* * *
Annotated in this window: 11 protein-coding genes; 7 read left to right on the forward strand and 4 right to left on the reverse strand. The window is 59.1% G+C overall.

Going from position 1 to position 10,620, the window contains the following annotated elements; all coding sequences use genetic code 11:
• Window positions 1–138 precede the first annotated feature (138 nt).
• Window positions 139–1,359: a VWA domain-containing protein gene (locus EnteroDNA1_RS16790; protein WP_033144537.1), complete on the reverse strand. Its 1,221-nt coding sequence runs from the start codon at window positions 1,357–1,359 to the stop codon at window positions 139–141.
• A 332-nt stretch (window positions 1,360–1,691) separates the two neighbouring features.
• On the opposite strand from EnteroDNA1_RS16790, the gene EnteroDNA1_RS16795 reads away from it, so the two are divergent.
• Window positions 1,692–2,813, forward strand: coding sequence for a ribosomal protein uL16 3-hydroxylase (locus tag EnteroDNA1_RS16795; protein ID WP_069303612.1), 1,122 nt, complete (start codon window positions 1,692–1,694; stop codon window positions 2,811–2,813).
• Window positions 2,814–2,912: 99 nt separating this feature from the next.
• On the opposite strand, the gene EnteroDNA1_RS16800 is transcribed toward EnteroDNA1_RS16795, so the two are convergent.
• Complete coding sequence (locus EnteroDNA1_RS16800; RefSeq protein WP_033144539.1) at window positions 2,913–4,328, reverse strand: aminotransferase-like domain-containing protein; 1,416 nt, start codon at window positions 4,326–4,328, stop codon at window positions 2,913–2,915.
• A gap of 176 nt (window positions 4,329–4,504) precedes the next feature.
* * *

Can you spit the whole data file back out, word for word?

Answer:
Annotated in this window: 11 protein-coding genes; 7 read left to right on the forward strand and 4 right to left on the reverse strand. The window is 59.1% G+C overall.

Going from position 1 to position 10,620, the window contains the following annotated elements; all coding sequences use genetic code 11:
• Window positions 1–138 precede the first annotated feature (138 nt).
• Window positions 139–1,359: a VWA domain-containing protein gene (locus EnteroDNA1_RS16790; protein WP_033144537.1), complete on the reverse strand. Its 1,221-nt coding sequence runs from the start codon at window positions 1,357–1,359 to the stop codon at window positions 139–141.
• A 332-nt stretch (window positions 1,360–1,691) separates the two neighbouring features.
• On the opposite strand from EnteroDNA1_RS16790, the gene EnteroDNA1_RS16795 reads away from it, so the two are divergent.
• Window positions 1,692–2,813, forward strand: coding sequence for a ribosomal protein uL16 3-hydroxylase (locus tag EnteroDNA1_RS16795; protein ID WP_069303612.1), 1,122 nt, complete (start codon window positions 1,692–1,694; stop codon window positions 2,811–2,813).
• Window positions 2,814–2,912: 99 nt separating this feature from the next.
• On the opposite strand, the gene EnteroDNA1_RS16800 is transcribed toward EnteroDNA1_RS16795, so the two are convergent.
• Complete coding sequence (locus EnteroDNA1_RS16800; RefSeq protein WP_033144539.1) at window positions 2,913–4,328, reverse strand: aminotransferase-like domain-containing protein; 1,416 nt, start codon at window positions 4,326–4,328, stop codon at window positions 2,913–2,915.
• A gap of 176 nt (window positions 4,329–4,504) precedes the next feature.